E-Waste

France takes the lead on e-waste in Europe

In the EU, France jumps the line by introducing a repairability index that informs consumers how easy it is to take a subset of electronic goods apart as well as refurbish them for reuse.

France takes the lead on e-waste in Europe

A French law set to establish the right-to-repair movement in a national context came into effect recently.

E-waste is currently the fastest growing waste stream in the world, trumping even plastic. The global pandemic has only served to exacerbate this crisis as employers initially scrambled to technologically set up their newly minted remote workforce.

In a move that pre-empts EU jurisdiction, France passed a law on 10 February 2020 specifically addressing e-waste. The introduced bill has now evolved into a law with a clear focus on reuse.

The E-Waste Crisis

In 2019, 54 million tonnes of e-waste were produced on a global basis.

Electronic waste, more commonly referred to as ‘e-waste’ consists of electronic gadgets such as tablets, smartphones and TV’s as well as white goods (large household appliances) such as refrigerators, washing machines and air conditioners.

Next to excess consumerism which sees older products discarded in favour of new models, the short lifespan of electronic consumer appliances (think laptops or smartphones) has been blamed for the spike in e-waste generation.

France’s Repairability Index

The new French legislation has a repairability index at heart.

Providing manufacturer sourced ratings judging the relative ease or difficulty in repairing smartphones, laptops, washing machines, lawn mowers and televisions, the index is meant to encourage consumers to refurbish and reuse their electronic goods rather than to dispose them.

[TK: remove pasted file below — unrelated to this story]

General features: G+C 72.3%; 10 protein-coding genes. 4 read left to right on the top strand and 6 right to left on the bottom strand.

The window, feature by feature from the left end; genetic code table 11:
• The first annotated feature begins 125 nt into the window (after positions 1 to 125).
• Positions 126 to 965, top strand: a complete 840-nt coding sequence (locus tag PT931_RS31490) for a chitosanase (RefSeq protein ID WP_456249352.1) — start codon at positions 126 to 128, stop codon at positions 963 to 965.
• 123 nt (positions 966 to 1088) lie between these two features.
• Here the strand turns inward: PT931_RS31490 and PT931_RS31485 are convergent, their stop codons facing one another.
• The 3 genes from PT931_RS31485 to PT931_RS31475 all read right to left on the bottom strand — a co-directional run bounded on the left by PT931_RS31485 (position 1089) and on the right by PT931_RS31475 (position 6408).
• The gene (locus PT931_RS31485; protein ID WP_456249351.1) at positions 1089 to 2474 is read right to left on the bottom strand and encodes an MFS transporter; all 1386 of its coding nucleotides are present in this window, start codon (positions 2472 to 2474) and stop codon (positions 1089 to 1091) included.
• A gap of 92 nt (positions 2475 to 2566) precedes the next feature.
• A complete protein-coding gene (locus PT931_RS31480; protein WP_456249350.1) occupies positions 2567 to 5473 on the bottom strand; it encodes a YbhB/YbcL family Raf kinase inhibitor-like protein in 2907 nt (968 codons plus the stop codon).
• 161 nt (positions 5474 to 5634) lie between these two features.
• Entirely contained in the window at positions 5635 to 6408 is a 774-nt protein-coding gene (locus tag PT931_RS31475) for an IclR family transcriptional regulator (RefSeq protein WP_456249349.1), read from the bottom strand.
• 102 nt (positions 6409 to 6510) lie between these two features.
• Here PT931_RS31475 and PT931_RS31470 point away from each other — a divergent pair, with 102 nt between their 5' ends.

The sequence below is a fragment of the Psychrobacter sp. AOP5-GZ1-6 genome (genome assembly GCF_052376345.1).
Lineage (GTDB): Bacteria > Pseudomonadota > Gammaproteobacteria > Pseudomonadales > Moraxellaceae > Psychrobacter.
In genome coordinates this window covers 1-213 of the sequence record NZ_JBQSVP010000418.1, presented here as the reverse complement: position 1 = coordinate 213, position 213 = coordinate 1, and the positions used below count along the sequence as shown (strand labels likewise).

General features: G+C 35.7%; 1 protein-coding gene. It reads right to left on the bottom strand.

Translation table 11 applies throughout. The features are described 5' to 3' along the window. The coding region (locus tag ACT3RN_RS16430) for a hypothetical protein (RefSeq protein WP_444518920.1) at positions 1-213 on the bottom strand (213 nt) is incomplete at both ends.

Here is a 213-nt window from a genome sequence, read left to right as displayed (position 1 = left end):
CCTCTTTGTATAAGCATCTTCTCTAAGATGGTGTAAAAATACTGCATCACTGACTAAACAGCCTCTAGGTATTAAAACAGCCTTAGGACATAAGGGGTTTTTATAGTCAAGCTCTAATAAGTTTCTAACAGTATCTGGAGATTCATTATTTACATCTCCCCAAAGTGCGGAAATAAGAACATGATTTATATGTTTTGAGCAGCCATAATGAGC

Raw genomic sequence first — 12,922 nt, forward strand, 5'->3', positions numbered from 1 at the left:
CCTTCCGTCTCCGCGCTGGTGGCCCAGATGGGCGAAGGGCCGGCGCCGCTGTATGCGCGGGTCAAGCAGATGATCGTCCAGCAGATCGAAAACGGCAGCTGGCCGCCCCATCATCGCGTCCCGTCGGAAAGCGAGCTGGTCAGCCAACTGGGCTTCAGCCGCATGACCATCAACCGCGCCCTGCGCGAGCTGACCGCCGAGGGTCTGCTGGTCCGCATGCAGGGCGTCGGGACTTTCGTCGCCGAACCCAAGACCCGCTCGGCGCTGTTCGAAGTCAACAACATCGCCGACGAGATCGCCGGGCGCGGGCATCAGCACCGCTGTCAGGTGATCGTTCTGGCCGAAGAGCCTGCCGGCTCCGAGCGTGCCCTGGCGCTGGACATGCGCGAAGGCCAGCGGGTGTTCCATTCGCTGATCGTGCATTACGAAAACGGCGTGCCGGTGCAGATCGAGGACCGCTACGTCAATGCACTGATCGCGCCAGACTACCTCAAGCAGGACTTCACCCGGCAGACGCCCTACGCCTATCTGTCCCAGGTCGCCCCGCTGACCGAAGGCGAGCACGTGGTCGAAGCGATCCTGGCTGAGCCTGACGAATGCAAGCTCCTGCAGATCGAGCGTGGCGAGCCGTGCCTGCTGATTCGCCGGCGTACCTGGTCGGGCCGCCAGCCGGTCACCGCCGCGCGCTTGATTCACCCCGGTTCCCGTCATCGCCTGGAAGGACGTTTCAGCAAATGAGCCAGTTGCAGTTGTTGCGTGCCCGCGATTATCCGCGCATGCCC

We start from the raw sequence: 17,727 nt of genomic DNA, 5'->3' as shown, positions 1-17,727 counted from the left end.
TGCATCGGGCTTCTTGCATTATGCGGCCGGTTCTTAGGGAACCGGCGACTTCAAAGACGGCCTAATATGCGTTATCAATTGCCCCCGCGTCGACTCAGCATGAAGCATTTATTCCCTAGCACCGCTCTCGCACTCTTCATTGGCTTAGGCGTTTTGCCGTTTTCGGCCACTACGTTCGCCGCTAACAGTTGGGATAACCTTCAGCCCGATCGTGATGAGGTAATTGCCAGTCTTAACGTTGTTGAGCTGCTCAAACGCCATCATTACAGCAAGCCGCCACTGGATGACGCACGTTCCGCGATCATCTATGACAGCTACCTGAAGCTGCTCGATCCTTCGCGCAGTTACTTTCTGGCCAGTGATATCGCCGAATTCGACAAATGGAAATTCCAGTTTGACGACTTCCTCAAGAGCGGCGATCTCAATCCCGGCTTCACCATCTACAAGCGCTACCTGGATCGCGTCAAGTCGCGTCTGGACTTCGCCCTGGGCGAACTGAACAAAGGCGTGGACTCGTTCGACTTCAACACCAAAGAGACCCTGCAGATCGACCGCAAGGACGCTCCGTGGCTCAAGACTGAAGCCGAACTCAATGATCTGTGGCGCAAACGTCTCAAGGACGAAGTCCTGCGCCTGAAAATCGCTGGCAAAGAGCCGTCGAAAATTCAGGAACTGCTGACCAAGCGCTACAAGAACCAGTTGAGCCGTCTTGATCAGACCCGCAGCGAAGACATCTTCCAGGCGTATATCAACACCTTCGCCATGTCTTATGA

Ratings are based on several criteria, ranging from ease of disassembly (ex. access to tools) to the availability of repair guidelines (ex. video tutorials or instruction manuals) as well as of spare parts.

In essence, the new system follows EPR thinking by placing the responsibility for the upkeep of produced goods at the end of their respective lifecycle squarely on manufacturers who are tasked to be more transparent.

A proposal to institute a tax or ban on the worst rated electronic goods was rejected, the French government hoping that an essential give and take between producers keen on getting the best rating and consumers bent on possessing the most durable device will be enough to render the law a success.

Individual companies such as LaboFnac have already initiated programmes that analyse and provide consumers with information on the durability and reliability of products, a sign that the reuse movement is slowly but surely catching on in France.

Further legislation has been instituted by the government to promote the reuse of electronic goods. The Agec law will funnel funds to thousands of social and community-led organisations (ex. recycling centres) to promote the reuse of objects.

With these measures, France has effectively taken the lead  in the EU with regards to recycling and repair of electronic products.

“With the creation of this index, we are supporting the production of more durable products. Eco design is also a consideration when exporting goods, and France should be exporting this very model internationally”, said Marta de Cidrac, Senator for Yvelines.

As France is next in line for the EU Presidency, the institution of potentially universal right-to-repair legislation within a wider European context appears imminent.